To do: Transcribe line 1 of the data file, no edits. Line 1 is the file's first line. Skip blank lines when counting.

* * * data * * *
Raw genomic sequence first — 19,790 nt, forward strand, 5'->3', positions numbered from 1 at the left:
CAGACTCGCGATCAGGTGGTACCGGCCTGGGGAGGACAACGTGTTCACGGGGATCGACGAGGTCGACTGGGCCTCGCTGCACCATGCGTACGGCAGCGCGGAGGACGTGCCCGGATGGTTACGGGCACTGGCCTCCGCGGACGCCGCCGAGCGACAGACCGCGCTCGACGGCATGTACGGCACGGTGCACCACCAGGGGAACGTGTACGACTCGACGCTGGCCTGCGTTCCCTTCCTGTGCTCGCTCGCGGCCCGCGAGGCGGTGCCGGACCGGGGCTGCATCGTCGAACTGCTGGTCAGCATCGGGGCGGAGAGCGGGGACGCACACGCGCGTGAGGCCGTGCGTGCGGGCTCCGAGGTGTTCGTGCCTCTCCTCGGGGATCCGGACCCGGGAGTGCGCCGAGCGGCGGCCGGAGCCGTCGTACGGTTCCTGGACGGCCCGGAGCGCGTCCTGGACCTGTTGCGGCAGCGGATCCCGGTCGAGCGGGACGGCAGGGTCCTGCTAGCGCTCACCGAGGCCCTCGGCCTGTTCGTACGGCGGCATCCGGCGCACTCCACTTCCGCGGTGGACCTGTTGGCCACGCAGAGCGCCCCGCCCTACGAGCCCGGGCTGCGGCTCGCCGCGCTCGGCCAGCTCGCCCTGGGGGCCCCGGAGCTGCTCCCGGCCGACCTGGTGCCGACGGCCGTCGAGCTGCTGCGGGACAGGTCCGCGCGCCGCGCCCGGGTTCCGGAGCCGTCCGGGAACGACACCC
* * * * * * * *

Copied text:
Raw genomic sequence first — 19,790 nt, forward strand, 5'->3', positions numbered from 1 at the left: